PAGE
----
Cartoon All-Star to the Rescue treats preteens like hardened addicts who just returned from Vietnam. Junior varsity suburbanites well versed in the arts of heroin and PCP. It was and still as hard to swallow as those unnamed pills in Corey’s animated stash, and a stern talking to from George and Barbara Bush in the intro does very little to add to its authenticity. Furthermore, the only drug name-checked specifically is marijuana and, well… I literally, and legally, get my pot from the same used records store I buy my Bugs Bunny cartoons from in San Francisco. That modern-day revelation not only makes all of Cartoon All-Stars to the Rescue ring hollow now, but also false and almost malicious. Sort of like if Miss Piggy were telling you to rat out a communist, or Slimer proclaimed marriage is only between a man and a woman. 

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Whatever. Should you watch it? My diagnosis is probably no. But if you’re going to anyway, why not do it with some cartoon-obsessed manbabies as your guide. I’ve long since chucked an of my action figures that could be remotely be considered “cool” and curated a collection of toys that literally, and I wish I wish I was joking, represents everybody in Cartoon All-Stars to the Rescue. Never Forget.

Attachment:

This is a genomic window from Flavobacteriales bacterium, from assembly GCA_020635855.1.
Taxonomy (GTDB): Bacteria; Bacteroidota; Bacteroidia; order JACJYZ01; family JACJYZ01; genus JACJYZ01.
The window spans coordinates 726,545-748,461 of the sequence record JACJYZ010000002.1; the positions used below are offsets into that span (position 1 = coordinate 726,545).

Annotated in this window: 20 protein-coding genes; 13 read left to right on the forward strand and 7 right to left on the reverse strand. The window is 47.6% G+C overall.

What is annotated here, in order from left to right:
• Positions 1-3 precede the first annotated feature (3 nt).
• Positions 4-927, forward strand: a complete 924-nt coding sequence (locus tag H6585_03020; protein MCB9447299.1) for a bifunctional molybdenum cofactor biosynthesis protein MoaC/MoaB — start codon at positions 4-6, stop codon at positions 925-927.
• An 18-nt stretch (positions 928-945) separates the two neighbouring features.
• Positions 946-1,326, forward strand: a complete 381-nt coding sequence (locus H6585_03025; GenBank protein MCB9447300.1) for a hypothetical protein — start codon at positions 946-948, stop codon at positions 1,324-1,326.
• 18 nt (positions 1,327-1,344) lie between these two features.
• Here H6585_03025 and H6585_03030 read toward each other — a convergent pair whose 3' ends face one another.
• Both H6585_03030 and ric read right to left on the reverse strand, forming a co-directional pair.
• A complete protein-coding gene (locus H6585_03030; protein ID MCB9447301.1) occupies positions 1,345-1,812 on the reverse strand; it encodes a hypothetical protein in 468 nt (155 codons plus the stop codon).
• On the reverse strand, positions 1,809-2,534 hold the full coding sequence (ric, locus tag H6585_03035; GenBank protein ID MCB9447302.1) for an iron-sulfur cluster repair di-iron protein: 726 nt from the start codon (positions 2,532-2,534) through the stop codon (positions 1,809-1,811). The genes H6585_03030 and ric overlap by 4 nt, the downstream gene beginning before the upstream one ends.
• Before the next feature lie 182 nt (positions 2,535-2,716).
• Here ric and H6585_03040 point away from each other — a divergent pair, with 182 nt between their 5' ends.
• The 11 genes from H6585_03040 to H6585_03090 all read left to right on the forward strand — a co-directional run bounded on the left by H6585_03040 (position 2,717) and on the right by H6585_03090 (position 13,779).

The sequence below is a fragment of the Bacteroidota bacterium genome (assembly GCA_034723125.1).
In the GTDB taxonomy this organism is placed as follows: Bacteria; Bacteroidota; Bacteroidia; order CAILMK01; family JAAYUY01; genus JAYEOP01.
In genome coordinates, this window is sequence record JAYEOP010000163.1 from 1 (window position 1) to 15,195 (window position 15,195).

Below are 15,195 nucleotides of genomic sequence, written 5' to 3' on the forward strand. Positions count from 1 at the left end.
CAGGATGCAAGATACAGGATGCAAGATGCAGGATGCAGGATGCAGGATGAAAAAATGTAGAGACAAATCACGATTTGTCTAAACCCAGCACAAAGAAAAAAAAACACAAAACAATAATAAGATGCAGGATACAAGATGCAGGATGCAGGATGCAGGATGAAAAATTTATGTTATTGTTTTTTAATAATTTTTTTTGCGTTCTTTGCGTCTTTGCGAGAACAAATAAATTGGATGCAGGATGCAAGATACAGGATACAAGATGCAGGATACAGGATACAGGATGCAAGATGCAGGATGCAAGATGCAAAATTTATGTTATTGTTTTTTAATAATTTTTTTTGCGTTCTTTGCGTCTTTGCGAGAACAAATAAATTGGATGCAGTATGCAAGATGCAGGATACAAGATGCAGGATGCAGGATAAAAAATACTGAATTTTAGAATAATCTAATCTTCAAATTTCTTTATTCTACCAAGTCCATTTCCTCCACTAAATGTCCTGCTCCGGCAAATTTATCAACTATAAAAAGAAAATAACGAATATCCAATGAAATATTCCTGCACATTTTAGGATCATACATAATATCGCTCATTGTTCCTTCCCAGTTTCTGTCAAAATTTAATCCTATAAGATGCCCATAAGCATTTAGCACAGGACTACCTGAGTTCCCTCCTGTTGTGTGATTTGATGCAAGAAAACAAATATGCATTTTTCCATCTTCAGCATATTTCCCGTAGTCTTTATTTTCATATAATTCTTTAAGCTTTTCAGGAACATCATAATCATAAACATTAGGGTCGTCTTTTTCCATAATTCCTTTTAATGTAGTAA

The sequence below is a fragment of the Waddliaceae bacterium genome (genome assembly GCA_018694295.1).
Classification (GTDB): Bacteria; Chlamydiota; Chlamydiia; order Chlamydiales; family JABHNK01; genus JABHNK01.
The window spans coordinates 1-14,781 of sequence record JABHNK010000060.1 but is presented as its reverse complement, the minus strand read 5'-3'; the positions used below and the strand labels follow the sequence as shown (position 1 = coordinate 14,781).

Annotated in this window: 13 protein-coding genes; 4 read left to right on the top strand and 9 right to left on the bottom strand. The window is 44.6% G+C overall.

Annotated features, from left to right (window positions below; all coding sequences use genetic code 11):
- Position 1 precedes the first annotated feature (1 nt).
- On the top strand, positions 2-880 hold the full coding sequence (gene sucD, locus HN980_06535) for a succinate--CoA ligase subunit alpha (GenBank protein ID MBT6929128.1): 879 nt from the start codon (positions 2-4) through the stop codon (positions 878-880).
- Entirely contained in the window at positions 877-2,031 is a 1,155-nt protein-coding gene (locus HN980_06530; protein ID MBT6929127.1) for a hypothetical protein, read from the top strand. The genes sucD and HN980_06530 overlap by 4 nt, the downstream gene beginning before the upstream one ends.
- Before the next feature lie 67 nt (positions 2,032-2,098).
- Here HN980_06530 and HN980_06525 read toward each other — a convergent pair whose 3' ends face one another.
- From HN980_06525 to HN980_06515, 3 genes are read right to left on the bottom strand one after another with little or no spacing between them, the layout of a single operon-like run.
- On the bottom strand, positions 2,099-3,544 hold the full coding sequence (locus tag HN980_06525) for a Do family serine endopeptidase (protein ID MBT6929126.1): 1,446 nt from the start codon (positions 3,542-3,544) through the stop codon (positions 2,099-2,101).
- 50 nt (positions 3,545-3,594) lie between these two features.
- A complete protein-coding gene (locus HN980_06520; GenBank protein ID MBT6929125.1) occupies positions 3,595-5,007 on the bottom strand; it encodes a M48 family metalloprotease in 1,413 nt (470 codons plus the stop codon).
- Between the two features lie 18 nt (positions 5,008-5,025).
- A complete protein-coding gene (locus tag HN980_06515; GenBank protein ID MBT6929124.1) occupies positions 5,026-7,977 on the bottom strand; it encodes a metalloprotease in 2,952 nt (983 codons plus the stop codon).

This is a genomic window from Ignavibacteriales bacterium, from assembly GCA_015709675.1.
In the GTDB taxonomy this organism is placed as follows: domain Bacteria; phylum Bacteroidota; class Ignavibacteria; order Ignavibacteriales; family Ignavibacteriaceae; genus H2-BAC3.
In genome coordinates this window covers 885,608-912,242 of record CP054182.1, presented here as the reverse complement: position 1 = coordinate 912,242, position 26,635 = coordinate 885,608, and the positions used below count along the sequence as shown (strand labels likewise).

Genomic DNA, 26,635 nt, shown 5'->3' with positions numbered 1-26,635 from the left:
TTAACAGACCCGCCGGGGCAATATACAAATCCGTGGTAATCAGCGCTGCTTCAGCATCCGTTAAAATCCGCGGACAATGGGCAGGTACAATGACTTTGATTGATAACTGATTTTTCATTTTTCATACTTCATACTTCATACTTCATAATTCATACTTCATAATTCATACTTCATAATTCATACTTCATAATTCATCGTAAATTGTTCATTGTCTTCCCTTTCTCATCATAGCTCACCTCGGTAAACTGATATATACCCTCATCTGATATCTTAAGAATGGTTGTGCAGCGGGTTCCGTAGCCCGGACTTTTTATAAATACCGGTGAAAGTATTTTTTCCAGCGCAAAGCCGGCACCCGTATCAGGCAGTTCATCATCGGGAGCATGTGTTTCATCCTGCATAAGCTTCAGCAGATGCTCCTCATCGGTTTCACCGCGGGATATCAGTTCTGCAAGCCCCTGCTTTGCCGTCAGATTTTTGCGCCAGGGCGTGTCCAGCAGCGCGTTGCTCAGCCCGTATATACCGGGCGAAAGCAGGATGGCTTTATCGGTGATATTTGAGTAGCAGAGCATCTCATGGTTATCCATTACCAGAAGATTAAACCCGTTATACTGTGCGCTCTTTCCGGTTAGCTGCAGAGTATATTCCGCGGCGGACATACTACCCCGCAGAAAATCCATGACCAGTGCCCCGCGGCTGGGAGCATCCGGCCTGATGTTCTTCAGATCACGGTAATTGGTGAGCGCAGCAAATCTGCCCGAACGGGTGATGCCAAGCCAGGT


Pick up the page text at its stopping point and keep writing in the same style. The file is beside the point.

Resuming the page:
6 thoughts on “The Most Insane Anti-Drug PSA Ever Made: Cartoon All-Stars to the Rescue

  1. One thing you guys don’t mention in the commentary is that the song at the end is written by Alan Goddamn Menken and Howard Goddamn Ashman.

    1. Ok, I guess you see it in the credits, but you only mention Menken! Ashman is the real brains behind the operation!

  2. As one of the guys said at the beginning of this, I learned more about drugs from PSAs and DARE than I ever heard from other kids or saw in other media. My father, who has been smoking weed since I was a child (I have memories of him rolling joints while driving the family to visit grandma), used to tell me to be careful about what they ask during DARE. If the cop who taught it started asking questions about funny smells or if we had ever seen our parents use drugs, be quite. There was a story floating around a few weeks ago about a small child who drew a picture of green plants that his parents grew “to help people” in school and the cops investigated and it turns out there was a grow op happening, so I guess my dad was smart to keep his eye on us potential narcs.

  3. I never actually saw this when it aired. I saw plenty of comics dealing with cartoon characters telling you to just say no and all that but this cartoon is weird. they had so many characters in it that they had no room for story and made it boring for kids. this would make a kid so bored they would do drugs just to make it fun.

  4. I understand that narcotics and Muppet Babies could address the same ills, like those moments your room feels kind of weird and you wish that you weren’t there.

  5. I must have been about 5 or 6 when I watched this shit and even at that age the part when the cartoons all break out into song was too much for me. I truly learned the meaning of shame that day.